dozens of people in Choropampa, a nearby village, were taken ill. The mine
spent $16m on cleaning up and compensation and has tightened procedures for
the transport of dangerous materials.
It is hard to gainsay the mine's economic impact.
Its 8,000 workers are well paid by local standards; another 40,000 jobs depend
on the mine. Under pressure, Yanacocha is increasing the amount of supplies
and services it buys locally. Cajamarca has the air of a boom town, with big
new houses going up?along with brothels and noisy night clubs. In 2003, some
$70m of Yanacocha's tax payments returned to Cajamarca as local royalty?a huge
sum for a town of some 150,000. In addition, the company spent $14m on local
social programmes, such as donations to schools and a regional hospital.
Scratch deeper, and other things lie behind the
discontent. One is history: for centuries, mining companies (some of them
state-owned) dumped toxic residues freely in Peru's fields and rivers. Since
1992, they have faced tighter environmental rules. The industry has spent $1
billion on cleaning up. But past pollution?and accidents such as at
Choropampa?make farmers scared of new mines and of prospectors. And mines?like
many farmers?do not pay for the water they use.
Second is Yanacocha's sheer scale: economically and
politically, it dominates the city of Cajamarca. That generates great
expectations and, since many in the area remain poor, envy and frustration.
Some farmers sold their land cheaply to the mine and have watched land prices
soar. ?Yanacocha asks why they are seen as able to solve all the community's
problems. It's because they've given that image...they use social investment
as a means of social control,? says Father Arana.
Mr Hinze concedes that rapid expansion ?caused us
to overlook details?. He has told his managers to make greater efforts to
listen to the communities around the mine. But he also points out that his
company must strike a difficult balance: ?it's our responsibility to return to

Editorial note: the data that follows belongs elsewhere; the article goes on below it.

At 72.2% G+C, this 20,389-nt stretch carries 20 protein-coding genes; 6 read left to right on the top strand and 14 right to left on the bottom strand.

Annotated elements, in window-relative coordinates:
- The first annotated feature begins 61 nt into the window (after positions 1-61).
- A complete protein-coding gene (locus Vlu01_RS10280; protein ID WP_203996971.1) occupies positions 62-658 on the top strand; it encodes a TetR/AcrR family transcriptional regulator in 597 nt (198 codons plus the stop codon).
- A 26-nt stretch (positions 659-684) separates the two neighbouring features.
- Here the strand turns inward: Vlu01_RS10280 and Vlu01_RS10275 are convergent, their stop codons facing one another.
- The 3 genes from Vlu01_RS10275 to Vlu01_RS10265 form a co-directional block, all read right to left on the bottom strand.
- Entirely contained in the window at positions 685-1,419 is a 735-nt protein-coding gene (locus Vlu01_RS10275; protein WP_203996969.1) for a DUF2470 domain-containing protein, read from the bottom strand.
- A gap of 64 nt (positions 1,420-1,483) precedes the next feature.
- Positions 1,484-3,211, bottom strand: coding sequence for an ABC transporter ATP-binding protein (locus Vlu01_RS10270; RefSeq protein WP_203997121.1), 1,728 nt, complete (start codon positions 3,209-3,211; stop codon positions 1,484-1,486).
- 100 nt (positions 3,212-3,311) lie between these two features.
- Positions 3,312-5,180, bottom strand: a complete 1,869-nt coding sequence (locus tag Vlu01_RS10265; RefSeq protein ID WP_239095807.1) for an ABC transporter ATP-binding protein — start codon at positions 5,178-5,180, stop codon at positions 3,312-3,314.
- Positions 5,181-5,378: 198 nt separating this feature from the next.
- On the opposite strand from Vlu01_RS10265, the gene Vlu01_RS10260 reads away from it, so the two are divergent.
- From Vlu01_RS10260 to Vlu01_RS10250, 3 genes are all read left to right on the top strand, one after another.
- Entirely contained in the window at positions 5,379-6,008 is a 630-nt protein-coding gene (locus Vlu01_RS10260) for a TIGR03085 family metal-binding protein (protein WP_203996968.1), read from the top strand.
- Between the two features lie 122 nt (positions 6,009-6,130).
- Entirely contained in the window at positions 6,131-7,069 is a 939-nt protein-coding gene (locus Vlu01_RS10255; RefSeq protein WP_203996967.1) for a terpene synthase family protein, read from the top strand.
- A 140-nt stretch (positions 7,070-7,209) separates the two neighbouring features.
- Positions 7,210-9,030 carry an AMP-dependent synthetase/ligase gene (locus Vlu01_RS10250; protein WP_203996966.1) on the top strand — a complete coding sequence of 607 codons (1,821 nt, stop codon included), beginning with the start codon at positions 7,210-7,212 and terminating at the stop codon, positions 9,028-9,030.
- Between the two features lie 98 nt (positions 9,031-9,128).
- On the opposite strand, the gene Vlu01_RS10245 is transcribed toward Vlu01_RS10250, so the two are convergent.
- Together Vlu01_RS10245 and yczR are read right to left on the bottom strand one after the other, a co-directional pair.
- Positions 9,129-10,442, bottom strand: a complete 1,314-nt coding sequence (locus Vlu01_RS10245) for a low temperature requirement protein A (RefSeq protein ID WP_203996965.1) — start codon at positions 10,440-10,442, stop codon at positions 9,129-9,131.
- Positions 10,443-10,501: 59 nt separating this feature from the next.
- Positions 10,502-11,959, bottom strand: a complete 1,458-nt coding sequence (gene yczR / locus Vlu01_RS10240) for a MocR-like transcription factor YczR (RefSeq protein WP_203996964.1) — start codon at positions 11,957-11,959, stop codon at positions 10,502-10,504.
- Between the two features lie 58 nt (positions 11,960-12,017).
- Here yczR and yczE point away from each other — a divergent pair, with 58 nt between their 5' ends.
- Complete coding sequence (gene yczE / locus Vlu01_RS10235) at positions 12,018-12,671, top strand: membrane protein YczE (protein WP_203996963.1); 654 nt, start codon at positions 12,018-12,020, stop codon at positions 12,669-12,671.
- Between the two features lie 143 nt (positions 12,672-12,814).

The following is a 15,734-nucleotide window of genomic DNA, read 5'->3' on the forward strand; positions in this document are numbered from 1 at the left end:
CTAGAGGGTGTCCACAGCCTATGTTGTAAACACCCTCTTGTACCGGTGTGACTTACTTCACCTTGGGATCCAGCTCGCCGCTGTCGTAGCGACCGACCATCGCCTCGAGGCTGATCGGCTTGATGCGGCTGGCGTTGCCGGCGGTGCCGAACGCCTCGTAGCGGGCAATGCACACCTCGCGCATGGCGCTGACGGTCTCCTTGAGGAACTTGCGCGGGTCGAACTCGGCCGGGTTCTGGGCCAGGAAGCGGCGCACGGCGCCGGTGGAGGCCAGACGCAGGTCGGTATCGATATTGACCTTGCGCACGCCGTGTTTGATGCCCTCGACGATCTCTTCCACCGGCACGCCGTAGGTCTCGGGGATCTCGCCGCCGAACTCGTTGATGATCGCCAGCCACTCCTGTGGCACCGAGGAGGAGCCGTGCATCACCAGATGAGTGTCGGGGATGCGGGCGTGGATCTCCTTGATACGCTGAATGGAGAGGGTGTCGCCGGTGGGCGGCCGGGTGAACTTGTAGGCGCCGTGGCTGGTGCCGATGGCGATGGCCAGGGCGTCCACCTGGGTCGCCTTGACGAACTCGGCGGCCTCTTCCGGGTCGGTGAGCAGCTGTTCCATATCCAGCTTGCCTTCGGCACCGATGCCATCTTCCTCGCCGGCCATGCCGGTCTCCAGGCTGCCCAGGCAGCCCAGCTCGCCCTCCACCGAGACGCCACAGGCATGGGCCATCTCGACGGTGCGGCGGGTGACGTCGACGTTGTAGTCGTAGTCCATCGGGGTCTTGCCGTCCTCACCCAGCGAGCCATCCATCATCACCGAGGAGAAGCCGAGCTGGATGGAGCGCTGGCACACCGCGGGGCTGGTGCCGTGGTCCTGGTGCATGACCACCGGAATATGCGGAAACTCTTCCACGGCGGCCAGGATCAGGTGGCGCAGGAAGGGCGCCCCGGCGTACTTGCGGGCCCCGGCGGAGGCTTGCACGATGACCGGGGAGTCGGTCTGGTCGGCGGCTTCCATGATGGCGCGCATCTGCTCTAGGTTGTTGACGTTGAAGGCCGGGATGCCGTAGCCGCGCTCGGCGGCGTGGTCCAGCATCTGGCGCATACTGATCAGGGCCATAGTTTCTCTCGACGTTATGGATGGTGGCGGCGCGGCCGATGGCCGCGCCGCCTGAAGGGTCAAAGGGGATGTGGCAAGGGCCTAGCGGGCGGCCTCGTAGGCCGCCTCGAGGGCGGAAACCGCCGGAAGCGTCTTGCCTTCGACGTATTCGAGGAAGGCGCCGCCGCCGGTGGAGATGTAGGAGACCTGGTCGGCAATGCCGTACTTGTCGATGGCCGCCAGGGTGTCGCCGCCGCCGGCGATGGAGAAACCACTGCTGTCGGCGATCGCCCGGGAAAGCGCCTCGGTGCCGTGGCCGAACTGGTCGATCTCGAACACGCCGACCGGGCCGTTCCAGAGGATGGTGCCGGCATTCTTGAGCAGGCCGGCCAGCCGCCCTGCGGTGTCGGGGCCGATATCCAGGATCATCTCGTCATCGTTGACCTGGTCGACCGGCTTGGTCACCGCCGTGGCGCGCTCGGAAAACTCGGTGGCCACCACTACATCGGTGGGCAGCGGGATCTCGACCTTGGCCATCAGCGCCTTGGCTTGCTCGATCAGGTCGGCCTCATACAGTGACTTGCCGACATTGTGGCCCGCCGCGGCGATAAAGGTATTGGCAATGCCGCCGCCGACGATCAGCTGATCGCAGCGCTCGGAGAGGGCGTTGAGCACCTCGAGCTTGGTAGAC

communities some of the wealth?. But, he adds, ?if you're not careful you
become the government. We shouldn't become it.?
Indeed so. At the root of many of the conflicts
over mining lies the weakness of the Peruvian state. If there is still much
poverty in mining areas, that is not mainly the fault of the industry. Local
governments are often corrupt and spend their mining riches badly. The
corruption of the authoritarian regime of Alberto Fujimori, which ran the
country from 1990 to 2000, robbed environmental regulation of credibility.
Alejandro Toledo, the unpopular current president, has lacked authority and
has struggled to keep order. In some places, says Dante Vera, a former
interior ministry official now advising Yanacocha, protests are being whipped
up by drug traffickers, former guerrillas and other extreme leftists. He
worries that mining's expansion and the radicalisation of its opponents could
lead to violence.
Yet there are some hopeful signs. In December,
after three years of talks, the managers of Tintaya, a copper mine run by BHP
Billiton, signed a wide-ranging agreement with local communities backed by
NGOs. Environmental and social responsibility have become part of the price of
operating a mine in Peru. With prices high, that is fine. If and when they
drop, the country may face some hard choices. For Peru cannot afford to do